We need to get our lives in order or we will miss the whole thing. The truth of the matter is that God’s entrance into our lives in the person of Jesus Christ occurs at God’s initiative and not ours. Christ arrives in our midst not as a reward for our careful preparation for his coming, but as a result of the love and compassion of God. Christ comes to us whether we’re ready or not. The truth of the matter is that God’s entrance into our lives in the person of Jesus Christ occurs at God’s initiative and not ours. Christ arrives in our midst not as a reward for our careful preparation for his coming, but as a result of the love and compassion of God. Christ comes to us whether we’re ready or not. Matthew describes the gift of the season of Advent with a single word, my personal favorite of all the "Christmas words" – Emmanuel, God with us. Not God HAS BEEN with us; not God WILL BE with us; but God WITH us, right now, TODAY!
October & November:
Some of us, whether we admit it or not, are like Bart Simpson. In one episode of THE SIMPSONS, young Bart sits down with his family to a meal. When it's his turn to pray and give thanks, he says something to this effect: ‘Lord, my dad earned the money to pay for this food, and my mom worked for hours to cook it. What did you do? Thanks a lot for nothing.' Bart Simpson is only a cartoon character, but he says what a lot of us are tempted to think. How sad. But that's the way many people today think. We all hear from time to time humorous stories of people who, in a moment of frightful crisis, who make extravagant promises to God, and then when the crisis has subsided, they reduce the levels of their promises significantly or forget them entirely.
In Deuteronomy these stirring words: "For the Lord your God is bringing you into a good land, a land of brooks of water, of fountains and springs, flowing forth in valleys and hills; a land of wheat and barley, of vines and fig trees and pomegranates, a land of olive oil and honey; a land where you shall eat food without scarcity, in which you shall not lack anything; a land whose stones are iron, and out of whose hills you can dig copper. When you have eaten and are satisfied, you shall bless the Lord your God for the good land which He has given you. Beware lest you forget the Lord your God by not keeping His commandments and His ordinances and His statutes which I am commanding you today; lest, when you have eaten and are satisfied, and have built good houses and lived in them, and when your herds and your flocks multiply, and your silver and gold multiply, and all that you have multiplies, then your heart becomes proud, and you forget the Lord your God who brought you out from the land of Egypt, out of the house of slavery."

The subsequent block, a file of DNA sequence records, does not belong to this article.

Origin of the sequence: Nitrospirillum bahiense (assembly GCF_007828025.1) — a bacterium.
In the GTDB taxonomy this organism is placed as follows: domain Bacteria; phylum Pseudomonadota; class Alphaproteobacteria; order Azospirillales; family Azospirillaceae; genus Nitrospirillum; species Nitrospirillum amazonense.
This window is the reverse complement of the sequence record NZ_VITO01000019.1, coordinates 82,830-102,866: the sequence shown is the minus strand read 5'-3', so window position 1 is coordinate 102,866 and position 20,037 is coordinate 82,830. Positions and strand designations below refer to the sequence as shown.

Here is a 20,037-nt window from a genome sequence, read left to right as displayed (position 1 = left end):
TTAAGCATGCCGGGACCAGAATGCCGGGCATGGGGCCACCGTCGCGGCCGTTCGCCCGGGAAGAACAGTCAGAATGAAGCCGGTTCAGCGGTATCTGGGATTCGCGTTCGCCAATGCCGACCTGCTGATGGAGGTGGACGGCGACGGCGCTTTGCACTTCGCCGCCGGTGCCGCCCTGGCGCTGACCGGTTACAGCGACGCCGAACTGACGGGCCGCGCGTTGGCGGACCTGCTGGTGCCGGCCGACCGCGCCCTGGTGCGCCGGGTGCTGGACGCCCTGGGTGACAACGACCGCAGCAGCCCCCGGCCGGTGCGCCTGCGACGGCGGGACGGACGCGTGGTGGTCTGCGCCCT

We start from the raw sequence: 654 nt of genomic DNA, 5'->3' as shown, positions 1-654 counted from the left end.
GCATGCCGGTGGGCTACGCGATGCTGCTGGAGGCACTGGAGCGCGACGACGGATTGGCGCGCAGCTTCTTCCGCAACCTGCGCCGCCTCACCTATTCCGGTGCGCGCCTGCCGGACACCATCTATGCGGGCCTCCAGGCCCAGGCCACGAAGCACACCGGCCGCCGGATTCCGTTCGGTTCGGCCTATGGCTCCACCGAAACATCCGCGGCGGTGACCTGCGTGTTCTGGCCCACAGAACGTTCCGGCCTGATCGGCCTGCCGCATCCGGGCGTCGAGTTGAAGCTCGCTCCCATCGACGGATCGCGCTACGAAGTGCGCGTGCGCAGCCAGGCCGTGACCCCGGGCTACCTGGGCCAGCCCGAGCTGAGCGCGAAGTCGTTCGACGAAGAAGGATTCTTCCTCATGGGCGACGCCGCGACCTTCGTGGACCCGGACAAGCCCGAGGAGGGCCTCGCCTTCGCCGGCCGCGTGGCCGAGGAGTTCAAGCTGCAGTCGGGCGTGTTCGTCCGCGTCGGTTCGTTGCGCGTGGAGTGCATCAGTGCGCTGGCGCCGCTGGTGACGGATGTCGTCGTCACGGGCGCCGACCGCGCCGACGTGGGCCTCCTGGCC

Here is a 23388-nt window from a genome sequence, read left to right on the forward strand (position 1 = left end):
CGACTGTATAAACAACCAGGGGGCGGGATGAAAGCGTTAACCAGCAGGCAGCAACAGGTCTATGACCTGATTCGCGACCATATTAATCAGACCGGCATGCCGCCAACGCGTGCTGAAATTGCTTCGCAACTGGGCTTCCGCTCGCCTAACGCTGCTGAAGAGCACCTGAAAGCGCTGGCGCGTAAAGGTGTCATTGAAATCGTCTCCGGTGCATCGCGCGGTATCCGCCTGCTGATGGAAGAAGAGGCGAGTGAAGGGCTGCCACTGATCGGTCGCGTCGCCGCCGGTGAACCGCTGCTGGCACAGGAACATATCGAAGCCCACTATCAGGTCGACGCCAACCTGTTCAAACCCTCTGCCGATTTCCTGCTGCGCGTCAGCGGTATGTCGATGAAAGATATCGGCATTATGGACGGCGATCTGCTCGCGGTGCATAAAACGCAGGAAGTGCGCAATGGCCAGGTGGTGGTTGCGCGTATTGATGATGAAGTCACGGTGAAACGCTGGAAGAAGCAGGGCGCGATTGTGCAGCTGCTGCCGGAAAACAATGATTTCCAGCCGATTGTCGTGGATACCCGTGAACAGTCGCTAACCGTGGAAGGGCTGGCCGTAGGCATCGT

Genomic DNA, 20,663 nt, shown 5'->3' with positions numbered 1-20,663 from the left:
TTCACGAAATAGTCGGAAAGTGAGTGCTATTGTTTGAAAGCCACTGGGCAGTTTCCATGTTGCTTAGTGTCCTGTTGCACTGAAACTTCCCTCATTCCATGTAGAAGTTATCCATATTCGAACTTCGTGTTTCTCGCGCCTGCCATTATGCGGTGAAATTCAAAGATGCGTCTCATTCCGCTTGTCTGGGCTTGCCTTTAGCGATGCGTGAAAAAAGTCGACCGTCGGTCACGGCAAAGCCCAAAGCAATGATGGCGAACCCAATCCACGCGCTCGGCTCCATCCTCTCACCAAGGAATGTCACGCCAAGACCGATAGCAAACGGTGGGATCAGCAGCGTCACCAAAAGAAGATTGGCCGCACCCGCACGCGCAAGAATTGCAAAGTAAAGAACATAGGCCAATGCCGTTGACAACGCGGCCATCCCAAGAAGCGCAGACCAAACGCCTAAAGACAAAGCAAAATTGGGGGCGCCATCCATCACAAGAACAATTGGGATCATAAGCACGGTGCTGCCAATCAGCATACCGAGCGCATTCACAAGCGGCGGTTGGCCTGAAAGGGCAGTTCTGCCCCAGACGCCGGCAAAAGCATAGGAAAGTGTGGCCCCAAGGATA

We are called to remember to pause long enough to think about what God has done for us. It is so easy to lose track of our blessings in the helter-skelter environment in which we find ourselves. How often we forget to give God thanks for our daily bread, for the hands that prepared it, for the homes that shelter us as we take our daily bread. How often we forget that all we have is a gift from God.
“There is a time and purpose under heaven…”. All of us know that there are proper times to do and say certain things. For example, gardeners know that peas and lettuce should be planted in the early spring. If a family member is angry with us and thinks we don't care, it may be the time to put our arms around them and assure them of our love.
Words and actions have their proper times, and that is part of the teaching that comes to us from the book of Ecclesiastes. There is an appropriate time to keep silence or to say just the right word. I think we all know of times when the right word said at the right time has lent enormous comfort to a troubled soul or even set someone's life on a better path. But we also know of times when someone has blurted out something at a party that never should have been said or a gossip has told a confidence that never should have been passed on. There is a time to speak and a time to keep silence.